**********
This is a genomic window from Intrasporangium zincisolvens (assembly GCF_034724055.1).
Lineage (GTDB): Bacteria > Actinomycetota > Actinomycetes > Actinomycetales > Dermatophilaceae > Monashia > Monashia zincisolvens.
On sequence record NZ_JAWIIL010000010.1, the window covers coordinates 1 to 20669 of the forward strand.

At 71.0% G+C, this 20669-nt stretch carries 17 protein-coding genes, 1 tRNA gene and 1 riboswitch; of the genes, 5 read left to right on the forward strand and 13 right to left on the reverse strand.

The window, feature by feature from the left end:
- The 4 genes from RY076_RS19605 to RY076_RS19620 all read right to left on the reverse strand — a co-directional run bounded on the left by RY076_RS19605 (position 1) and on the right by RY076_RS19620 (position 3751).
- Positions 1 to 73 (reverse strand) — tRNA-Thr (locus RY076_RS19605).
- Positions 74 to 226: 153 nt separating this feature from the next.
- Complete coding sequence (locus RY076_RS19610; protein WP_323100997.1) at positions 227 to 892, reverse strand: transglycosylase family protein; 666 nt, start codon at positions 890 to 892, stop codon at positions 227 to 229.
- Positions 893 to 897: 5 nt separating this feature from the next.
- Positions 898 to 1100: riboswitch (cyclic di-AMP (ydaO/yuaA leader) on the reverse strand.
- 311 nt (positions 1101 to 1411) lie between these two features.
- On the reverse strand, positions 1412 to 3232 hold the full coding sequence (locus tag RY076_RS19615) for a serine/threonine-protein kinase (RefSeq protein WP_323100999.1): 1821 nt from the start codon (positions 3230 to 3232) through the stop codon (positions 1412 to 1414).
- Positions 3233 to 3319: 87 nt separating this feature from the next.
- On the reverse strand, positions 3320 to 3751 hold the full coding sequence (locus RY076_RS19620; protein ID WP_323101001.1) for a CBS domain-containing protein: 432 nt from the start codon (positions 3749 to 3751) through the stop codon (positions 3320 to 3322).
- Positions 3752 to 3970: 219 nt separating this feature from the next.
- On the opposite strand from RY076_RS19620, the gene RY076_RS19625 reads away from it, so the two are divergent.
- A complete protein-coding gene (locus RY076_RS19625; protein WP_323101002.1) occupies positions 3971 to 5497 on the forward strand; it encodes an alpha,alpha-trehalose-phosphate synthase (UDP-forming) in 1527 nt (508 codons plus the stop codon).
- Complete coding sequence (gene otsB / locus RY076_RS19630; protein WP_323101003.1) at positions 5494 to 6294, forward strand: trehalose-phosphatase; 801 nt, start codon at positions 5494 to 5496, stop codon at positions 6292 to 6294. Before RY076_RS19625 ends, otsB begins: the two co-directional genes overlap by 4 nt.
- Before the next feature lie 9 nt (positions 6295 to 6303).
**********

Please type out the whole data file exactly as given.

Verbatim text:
This is a genomic window from Intrasporangium zincisolvens (assembly GCF_034724055.1).
Lineage (GTDB): Bacteria > Actinomycetota > Actinomycetes > Actinomycetales > Dermatophilaceae > Monashia > Monashia zincisolvens.
On sequence record NZ_JAWIIL010000010.1, the window covers coordinates 1 to 20669 of the forward strand.

At 71.0% G+C, this 20669-nt stretch carries 17 protein-coding genes, 1 tRNA gene and 1 riboswitch; of the genes, 5 read left to right on the forward strand and 13 right to left on the reverse strand.

The window, feature by feature from the left end:
- The 4 genes from RY076_RS19605 to RY076_RS19620 all read right to left on the reverse strand — a co-directional run bounded on the left by RY076_RS19605 (position 1) and on the right by RY076_RS19620 (position 3751).
- Positions 1 to 73 (reverse strand) — tRNA-Thr (locus RY076_RS19605).
- Positions 74 to 226: 153 nt separating this feature from the next.
- Complete coding sequence (locus RY076_RS19610; protein WP_323100997.1) at positions 227 to 892, reverse strand: transglycosylase family protein; 666 nt, start codon at positions 890 to 892, stop codon at positions 227 to 229.
- Positions 893 to 897: 5 nt separating this feature from the next.
- Positions 898 to 1100: riboswitch (cyclic di-AMP (ydaO/yuaA leader) on the reverse strand.
- 311 nt (positions 1101 to 1411) lie between these two features.
- On the reverse strand, positions 1412 to 3232 hold the full coding sequence (locus tag RY076_RS19615) for a serine/threonine-protein kinase (RefSeq protein WP_323100999.1): 1821 nt from the start codon (positions 3230 to 3232) through the stop codon (positions 1412 to 1414).
- Positions 3233 to 3319: 87 nt separating this feature from the next.
- On the reverse strand, positions 3320 to 3751 hold the full coding sequence (locus RY076_RS19620; protein ID WP_323101001.1) for a CBS domain-containing protein: 432 nt from the start codon (positions 3749 to 3751) through the stop codon (positions 3320 to 3322).
- Positions 3752 to 3970: 219 nt separating this feature from the next.
- On the opposite strand from RY076_RS19620, the gene RY076_RS19625 reads away from it, so the two are divergent.
- A complete protein-coding gene (locus RY076_RS19625; protein WP_323101002.1) occupies positions 3971 to 5497 on the forward strand; it encodes an alpha,alpha-trehalose-phosphate synthase (UDP-forming) in 1527 nt (508 codons plus the stop codon).
- Complete coding sequence (gene otsB / locus RY076_RS19630; protein WP_323101003.1) at positions 5494 to 6294, forward strand: trehalose-phosphatase; 801 nt, start codon at positions 5494 to 5496, stop codon at positions 6292 to 6294. Before RY076_RS19625 ends, otsB begins: the two co-directional genes overlap by 4 nt.
- Before the next feature lie 9 nt (positions 6295 to 6303).